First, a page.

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Ukraine's foreign minister accuses Russia of 'war crimes' with attacks on school, orphanage


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Ukraine’s foreign minister on Friday accused Russia of “war crimes” after he said Moscow had attacked a kindergarten and an orphanage – promising the Ukraine would send evidence of the attacks to The Hague.

“Today’s Russian attacks on a kindergarten and an orphanage are war crimes and violations of the Rome Statute,” Dmytro Kuleba tweeted, referring to the agreement that established the International Criminal Court. 

“Together with the General Prosecutor’s Office we are collecting this and other facts, which we will immediately send to the Hague,” he said. “Responsibility is inevitable.”

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The claim came as Russia’s invasion of Ukraine, which Moscow has called a “special military operation,” moved in on the capital city of Kyiv.

Russian troops have entered the Obolon district of Kyiv, Ukraine’s defense ministry reported early Friday.

Kyiv residents reported loud explosions, the Kyiv Independent reported. Ukrainian forces might have shot down a Russian missile in the capital, according to the Ukrainska Pravda news outlet.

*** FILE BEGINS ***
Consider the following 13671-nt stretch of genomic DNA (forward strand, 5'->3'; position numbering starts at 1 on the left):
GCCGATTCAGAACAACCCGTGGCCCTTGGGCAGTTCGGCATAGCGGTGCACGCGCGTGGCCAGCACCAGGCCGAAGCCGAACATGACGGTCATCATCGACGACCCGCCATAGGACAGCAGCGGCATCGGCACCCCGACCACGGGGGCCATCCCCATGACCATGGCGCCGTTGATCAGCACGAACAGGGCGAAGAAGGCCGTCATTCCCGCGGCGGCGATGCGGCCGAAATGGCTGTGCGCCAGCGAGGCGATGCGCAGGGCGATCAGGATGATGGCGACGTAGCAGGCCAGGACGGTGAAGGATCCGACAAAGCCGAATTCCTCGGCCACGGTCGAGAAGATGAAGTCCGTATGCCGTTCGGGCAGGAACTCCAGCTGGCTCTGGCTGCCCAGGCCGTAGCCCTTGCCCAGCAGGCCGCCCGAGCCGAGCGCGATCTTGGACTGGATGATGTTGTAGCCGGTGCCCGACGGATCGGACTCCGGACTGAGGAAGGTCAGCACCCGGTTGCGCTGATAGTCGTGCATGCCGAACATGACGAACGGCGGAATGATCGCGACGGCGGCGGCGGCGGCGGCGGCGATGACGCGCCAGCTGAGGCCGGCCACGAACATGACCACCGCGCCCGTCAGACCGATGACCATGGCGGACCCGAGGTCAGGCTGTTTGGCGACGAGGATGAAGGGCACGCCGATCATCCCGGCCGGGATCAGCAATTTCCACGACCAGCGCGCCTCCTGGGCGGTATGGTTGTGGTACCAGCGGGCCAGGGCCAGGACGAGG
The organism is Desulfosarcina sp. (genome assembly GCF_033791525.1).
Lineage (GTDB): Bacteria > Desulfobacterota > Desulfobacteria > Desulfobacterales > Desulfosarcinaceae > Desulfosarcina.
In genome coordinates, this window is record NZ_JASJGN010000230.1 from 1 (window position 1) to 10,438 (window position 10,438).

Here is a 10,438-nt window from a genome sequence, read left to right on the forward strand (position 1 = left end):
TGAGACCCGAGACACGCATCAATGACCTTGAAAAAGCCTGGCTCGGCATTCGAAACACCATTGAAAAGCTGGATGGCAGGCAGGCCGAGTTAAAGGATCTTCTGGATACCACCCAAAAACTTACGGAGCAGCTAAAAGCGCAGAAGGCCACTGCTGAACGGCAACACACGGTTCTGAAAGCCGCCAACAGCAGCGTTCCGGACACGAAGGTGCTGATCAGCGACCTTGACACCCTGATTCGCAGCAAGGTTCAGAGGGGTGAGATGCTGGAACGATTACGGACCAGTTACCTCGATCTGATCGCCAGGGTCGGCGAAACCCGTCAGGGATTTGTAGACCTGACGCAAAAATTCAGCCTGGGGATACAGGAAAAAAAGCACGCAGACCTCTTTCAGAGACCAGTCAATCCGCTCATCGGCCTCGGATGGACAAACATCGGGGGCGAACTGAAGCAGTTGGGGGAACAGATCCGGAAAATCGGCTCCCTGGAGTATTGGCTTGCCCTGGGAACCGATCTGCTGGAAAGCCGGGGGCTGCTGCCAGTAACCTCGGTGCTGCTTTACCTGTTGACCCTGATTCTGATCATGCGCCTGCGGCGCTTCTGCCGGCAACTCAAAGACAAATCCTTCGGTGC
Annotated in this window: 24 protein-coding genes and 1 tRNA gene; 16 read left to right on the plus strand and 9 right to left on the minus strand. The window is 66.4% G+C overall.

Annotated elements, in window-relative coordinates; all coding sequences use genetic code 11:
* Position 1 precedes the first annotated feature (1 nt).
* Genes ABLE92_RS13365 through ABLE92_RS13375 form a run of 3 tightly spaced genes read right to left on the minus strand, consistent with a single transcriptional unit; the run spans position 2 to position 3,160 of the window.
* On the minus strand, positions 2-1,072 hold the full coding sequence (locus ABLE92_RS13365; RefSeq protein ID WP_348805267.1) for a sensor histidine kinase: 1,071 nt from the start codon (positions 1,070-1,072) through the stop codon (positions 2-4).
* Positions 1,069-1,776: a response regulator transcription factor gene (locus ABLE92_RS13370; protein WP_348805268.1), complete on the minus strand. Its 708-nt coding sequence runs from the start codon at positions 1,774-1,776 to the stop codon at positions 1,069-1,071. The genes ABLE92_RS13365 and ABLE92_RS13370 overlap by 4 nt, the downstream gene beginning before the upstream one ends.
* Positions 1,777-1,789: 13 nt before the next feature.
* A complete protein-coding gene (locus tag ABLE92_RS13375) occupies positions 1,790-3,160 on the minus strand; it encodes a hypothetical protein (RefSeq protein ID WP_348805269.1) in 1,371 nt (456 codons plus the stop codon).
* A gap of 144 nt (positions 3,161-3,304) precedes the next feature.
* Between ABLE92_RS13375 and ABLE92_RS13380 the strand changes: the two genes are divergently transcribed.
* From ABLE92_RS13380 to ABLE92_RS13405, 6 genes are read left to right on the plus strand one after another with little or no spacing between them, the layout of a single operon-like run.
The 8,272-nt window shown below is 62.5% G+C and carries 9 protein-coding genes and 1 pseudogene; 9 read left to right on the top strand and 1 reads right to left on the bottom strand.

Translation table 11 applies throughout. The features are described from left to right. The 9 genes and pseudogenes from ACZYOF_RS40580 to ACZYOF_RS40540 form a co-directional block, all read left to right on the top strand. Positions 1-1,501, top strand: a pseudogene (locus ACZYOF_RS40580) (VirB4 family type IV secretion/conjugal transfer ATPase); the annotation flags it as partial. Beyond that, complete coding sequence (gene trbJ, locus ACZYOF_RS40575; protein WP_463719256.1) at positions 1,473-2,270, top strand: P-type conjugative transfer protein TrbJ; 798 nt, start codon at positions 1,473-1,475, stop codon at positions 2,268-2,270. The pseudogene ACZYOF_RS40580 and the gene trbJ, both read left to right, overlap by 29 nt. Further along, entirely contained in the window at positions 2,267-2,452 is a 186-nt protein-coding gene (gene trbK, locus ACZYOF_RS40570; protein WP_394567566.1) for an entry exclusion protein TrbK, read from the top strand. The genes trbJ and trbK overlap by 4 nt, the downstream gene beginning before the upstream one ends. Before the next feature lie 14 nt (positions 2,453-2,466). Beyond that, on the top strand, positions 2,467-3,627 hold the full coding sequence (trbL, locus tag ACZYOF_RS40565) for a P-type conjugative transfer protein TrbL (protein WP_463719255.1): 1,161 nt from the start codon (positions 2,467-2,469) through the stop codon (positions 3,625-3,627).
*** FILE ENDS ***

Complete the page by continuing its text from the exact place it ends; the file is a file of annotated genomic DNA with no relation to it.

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The Kremlin said Friday, via a Russian state-run news agency, that Russian President Vladimir Putin is prepared to send a delegation to negotiate with Ukrainian officials over the country’s “neutral status.”

That was in response to a Friday morning message from Ukrainian President Vladimir Zelenskyy, who said he was “not afraid” to engage in talks with Russia, if it could halt the Russian invasion of Ukraine.

“We heard from Moscow today that they want to talk about the neutral status of Ukraine,” Zelenskyy said. “We are not afraid of Russia, we are not afraid of engaging in talks with Russia, we are not afraid of discussing anything, such as security guarantees for our state, we are not afraid of talking about neutral status.”

A damaged residential building on Koshytsa Street, a suburb of the Ukrainian capital Kyiv, where a military shell allegedly hit, on Feb. 25, 2022. (Daniel Leal/AFP via Getty Images)

A damaged residential building on Koshytsa Street, a suburb of the Ukrainian capital Kyiv, where a military shell allegedly hit, on Feb. 25, 2022. (Daniel Leal/AFP via Getty Images)

“Fighting is ongoing all over Ukraine. Let’s sit at the table for negotiations to stop people dying,” Zelenskyy continued.

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Meanwhile, the U.N.’s human rights office says it is receiving increasing reports of civilian casualties in Ukraine in the wake of Russia’s military invasion.

A spokesperson for the U.N. High Commissioner for Human Rights says it has so far verified at least 127 civilian casualties. They include 25 people killed and 102 injured, mostly from shelling and airstrikes. They warned that the numbers are “very likely to be an underestimate.”

The Associated Press contributed to this report.



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